Ancestral Tune (wind band 2012) [12’00”]

World-premiered by Tao Yuan Symphonic Band with Amy Chang conducting, at the Tau Yuan Recital Hall, Taiwan on November 27, 2013.

The piece was inspired by the unbreakable spirits of Hakka ancestors during their continuous migrations to explore new territories and to protect homelands, which the composer is profoundly moved and admires. With motifs from the traditional “Old Mountain Song” and “Dapu Tune,” the music contains the following five sections:

  1. Overture (measures 1–17), with trumpet playing the melody from “Old Mountain Song,” tells the history of the ancestors' hardship and perseverance.
  2. Front section (measures 18–75) describes the progression of a ritual ceremony, expressing reverence, ancestry, and respectfulness.
  3. Middle section (measures 76–113) is ushered in by an impromptu bridge with percussions, erhu, and suona, which develops into a capriccio of Hakka sceneries led by marimba and xylophone. With a mysterious mood and through layers of instrumentation, this section depicts the scenes of ancestral migrations, over the mountains and over the sea, to explore and establish new habitats.
  4. Back section (measures 114–168) is based on a motif from “Dapu Tune” to describe festivals at temple gatherings.
  5. Coda (measures 169–220) represents the ceremonial progression of worshipping deities with a strong, alternating percussion demonstration, and expresses the colorful vitality of people with a frenetic, forceful display of brass. After the climax the motif in the beginning returns, symbolizing the remembrance and respect of modern-day Hakka people for their ancestral heritage.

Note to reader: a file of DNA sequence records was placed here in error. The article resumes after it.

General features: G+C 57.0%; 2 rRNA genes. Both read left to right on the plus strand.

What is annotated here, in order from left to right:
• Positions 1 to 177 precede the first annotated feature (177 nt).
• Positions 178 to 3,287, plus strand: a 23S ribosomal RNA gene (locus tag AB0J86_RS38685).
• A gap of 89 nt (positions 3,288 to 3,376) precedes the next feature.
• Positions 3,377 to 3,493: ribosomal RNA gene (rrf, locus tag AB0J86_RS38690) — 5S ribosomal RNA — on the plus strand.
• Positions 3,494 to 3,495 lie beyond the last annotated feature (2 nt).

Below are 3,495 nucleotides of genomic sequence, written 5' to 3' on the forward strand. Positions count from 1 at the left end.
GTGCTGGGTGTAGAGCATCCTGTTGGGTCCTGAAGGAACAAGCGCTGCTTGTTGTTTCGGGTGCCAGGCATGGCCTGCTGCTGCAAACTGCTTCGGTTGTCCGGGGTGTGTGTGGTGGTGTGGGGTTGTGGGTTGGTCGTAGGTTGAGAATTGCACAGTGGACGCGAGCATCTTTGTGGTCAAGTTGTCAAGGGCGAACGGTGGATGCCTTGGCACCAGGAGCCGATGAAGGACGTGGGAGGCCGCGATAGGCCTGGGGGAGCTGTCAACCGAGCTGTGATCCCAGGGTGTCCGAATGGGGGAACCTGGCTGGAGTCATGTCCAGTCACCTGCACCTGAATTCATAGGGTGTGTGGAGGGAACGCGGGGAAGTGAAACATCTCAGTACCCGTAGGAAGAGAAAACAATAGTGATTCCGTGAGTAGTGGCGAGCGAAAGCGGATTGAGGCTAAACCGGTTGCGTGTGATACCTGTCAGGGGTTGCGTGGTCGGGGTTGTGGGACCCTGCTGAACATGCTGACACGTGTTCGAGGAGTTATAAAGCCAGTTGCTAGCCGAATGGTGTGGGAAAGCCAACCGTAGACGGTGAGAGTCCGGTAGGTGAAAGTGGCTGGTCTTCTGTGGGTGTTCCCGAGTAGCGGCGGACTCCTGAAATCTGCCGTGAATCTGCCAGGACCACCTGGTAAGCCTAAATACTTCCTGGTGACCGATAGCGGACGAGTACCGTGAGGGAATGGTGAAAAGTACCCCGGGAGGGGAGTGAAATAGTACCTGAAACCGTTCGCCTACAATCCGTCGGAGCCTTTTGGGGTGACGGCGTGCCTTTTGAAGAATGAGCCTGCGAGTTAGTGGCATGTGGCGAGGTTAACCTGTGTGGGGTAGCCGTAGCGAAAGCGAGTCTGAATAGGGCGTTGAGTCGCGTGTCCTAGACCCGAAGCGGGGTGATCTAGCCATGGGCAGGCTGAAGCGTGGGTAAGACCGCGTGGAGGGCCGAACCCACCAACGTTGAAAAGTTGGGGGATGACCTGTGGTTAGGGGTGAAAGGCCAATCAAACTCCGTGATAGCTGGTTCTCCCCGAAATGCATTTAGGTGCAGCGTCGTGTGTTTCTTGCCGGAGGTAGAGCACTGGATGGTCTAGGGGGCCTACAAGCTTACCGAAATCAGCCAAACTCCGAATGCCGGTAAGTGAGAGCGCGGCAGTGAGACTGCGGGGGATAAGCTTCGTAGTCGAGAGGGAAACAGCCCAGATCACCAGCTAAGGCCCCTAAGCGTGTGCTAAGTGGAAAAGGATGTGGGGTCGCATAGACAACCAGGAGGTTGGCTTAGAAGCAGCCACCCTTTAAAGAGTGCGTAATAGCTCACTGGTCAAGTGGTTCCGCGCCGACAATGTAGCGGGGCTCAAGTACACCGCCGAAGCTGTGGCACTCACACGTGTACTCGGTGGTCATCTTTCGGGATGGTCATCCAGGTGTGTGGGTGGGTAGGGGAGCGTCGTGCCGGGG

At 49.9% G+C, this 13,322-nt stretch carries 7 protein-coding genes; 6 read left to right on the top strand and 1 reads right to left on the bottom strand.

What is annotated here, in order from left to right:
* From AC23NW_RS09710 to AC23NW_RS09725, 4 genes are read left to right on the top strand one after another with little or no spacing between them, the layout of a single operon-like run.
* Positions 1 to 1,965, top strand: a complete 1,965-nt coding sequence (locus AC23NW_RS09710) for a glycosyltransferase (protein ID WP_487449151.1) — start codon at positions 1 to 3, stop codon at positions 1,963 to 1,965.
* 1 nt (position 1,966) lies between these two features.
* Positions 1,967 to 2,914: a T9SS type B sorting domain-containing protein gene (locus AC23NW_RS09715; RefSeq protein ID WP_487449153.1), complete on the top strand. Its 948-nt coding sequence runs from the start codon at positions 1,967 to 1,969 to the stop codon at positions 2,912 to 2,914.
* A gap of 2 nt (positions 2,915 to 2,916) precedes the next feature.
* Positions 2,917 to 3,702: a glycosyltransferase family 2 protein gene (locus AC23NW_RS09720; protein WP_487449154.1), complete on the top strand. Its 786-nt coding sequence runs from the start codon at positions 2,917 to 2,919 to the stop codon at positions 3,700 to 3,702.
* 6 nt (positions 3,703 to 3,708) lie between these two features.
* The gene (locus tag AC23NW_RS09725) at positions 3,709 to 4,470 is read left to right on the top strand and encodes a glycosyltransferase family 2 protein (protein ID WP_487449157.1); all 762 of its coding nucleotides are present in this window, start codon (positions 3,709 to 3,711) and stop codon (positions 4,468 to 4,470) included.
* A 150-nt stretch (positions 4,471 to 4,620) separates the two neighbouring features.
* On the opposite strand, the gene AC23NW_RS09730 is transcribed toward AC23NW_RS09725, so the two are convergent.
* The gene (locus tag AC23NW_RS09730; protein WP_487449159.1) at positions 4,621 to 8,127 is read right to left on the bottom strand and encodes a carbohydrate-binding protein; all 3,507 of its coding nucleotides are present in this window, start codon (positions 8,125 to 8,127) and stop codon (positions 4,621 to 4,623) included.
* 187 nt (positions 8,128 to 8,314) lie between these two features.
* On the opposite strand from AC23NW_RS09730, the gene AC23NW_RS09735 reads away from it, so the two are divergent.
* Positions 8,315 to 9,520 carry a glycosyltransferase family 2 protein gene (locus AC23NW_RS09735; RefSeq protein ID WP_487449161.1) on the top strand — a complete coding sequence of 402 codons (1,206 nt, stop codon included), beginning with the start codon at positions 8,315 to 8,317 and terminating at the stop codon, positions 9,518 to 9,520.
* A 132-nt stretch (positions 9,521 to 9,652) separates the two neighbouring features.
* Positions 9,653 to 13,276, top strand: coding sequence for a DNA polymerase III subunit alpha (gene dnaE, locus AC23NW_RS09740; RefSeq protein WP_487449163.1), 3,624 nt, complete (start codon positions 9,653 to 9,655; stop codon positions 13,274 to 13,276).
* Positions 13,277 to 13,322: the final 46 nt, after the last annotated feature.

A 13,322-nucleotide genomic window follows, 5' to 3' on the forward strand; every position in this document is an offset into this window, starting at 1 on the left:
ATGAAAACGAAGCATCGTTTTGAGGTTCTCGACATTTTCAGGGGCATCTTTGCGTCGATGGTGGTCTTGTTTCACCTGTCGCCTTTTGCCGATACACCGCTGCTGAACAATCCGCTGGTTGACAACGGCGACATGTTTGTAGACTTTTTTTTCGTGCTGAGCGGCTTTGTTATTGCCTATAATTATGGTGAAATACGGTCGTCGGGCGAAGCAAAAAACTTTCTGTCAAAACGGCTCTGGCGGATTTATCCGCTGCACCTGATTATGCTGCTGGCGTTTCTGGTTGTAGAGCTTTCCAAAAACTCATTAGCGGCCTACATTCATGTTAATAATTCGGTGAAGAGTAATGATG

This work is an endeavor to combine wind orchestra and Hakka Eight Tones. Hakka Eight Tones is an traditional musical art form of the Hakka people, commonly used for weddings, funerals, and other occasions. Therefore its musical styles, performance forms, contents, and instruments possess strong characteristics of the traditional Chinese folk music. This composition is based on the traditional folk music, but develops into an innovative exploration with the Western musical techniques. Hakka Eight Tones is closely tied to social rituals, from welcome of newborns, marriage, birthday celebration for the elderly, to funeral. The progression of rituals, the gratification for gifts, and the celebration with music represent deeply rooted cultural appearances and social relationships, symbolizing the emotions and yearnings for auspice, heritage and ancestry. Hakka Eight Tones is often performed as background music. Although its music is based on a simple rustic melody, the performers often have ample room for improvisation. Once combined with Western wind instrumentation, the music is significantly diversified in tone and enhanced in volume. More room is opened up for exploring musical forms, textures, and dynamics. For the composer, however, it is quite challenging to resolve issues pertaining to tuning, timbre, balance and coherence. This piece was commissioned by Tao Yuan Symphonic Band.